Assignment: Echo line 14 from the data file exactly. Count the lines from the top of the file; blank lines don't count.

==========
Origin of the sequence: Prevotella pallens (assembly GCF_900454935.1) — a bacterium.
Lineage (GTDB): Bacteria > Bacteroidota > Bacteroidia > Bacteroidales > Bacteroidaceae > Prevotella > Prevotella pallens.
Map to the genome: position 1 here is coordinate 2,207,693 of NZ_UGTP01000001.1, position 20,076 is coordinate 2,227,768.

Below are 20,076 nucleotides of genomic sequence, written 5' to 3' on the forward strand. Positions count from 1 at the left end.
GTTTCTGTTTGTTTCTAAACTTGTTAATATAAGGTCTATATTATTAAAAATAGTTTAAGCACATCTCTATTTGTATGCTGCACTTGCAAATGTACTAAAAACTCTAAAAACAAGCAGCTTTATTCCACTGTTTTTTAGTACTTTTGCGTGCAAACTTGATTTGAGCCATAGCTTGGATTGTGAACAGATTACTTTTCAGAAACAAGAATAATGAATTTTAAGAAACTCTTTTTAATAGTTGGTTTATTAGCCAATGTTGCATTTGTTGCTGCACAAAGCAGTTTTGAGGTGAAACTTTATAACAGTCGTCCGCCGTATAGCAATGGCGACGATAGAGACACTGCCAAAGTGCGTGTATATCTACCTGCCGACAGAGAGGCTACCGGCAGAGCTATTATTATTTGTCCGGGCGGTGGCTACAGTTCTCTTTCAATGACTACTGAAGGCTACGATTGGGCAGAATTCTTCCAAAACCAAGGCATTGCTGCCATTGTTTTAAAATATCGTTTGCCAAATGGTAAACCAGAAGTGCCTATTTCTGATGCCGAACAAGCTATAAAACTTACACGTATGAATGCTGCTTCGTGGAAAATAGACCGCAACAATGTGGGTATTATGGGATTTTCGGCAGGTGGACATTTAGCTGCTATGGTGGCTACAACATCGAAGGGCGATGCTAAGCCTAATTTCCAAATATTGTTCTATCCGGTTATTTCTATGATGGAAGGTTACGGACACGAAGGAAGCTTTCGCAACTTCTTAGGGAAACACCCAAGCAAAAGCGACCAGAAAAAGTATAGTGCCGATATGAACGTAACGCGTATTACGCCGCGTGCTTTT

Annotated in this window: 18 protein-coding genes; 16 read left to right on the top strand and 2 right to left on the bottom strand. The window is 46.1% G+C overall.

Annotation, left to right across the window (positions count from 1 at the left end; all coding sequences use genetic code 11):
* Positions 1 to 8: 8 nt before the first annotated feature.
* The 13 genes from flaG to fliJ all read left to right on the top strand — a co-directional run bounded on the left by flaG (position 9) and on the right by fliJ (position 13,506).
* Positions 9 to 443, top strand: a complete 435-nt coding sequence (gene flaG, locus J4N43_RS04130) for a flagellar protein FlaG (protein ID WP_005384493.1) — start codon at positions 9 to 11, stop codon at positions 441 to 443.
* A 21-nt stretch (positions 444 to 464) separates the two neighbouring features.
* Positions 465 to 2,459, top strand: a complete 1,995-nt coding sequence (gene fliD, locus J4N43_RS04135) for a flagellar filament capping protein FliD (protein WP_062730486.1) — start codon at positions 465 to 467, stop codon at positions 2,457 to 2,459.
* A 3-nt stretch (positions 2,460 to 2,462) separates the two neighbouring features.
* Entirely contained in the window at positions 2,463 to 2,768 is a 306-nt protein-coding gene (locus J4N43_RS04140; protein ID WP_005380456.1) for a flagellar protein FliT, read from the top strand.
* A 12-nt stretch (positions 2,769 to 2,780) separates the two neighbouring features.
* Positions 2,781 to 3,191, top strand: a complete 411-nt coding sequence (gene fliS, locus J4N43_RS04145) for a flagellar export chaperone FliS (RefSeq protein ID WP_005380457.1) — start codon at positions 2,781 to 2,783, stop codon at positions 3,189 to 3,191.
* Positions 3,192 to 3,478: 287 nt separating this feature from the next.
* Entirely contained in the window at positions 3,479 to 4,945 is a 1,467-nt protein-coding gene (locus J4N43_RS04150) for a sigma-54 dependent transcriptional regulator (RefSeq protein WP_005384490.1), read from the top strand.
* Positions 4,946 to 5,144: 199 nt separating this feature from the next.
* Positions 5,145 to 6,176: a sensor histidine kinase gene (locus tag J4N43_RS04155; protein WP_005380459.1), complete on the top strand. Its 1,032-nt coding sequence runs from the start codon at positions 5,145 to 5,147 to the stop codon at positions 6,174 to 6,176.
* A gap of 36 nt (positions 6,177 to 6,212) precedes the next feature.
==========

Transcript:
* Entirely contained in the window at positions 2,463 to 2,768 is a 306-nt protein-coding gene (locus J4N43_RS04140; protein ID WP_005380456.1) for a flagellar protein FliT, read from the top strand.